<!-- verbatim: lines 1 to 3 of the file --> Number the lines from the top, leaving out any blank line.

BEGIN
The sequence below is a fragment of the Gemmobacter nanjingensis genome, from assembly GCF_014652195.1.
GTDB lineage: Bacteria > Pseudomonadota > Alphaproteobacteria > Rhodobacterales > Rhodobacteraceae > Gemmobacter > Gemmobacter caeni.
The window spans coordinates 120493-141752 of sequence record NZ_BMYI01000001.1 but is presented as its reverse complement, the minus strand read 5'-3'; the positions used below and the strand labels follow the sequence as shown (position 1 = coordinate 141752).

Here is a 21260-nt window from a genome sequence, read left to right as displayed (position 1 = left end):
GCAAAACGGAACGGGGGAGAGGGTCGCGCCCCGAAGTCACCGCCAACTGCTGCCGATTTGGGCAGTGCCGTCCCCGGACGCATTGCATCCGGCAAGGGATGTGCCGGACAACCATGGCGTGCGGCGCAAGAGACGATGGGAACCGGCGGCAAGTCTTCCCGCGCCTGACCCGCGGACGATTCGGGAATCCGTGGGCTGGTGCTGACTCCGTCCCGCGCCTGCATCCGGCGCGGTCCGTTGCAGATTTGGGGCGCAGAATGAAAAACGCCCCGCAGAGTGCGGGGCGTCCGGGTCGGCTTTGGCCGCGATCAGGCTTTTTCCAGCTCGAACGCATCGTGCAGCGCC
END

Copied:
The sequence below is a fragment of the Gemmobacter nanjingensis genome, from assembly GCF_014652195.1.
GTDB lineage: Bacteria > Pseudomonadota > Alphaproteobacteria > Rhodobacterales > Rhodobacteraceae > Gemmobacter > Gemmobacter caeni.
The window spans coordinates 120493-141752 of sequence record NZ_BMYI01000001.1 but is presented as its reverse complement, the minus strand read 5'-3'; the positions used below and the strand labels follow the sequence as shown (position 1 = coordinate 141752).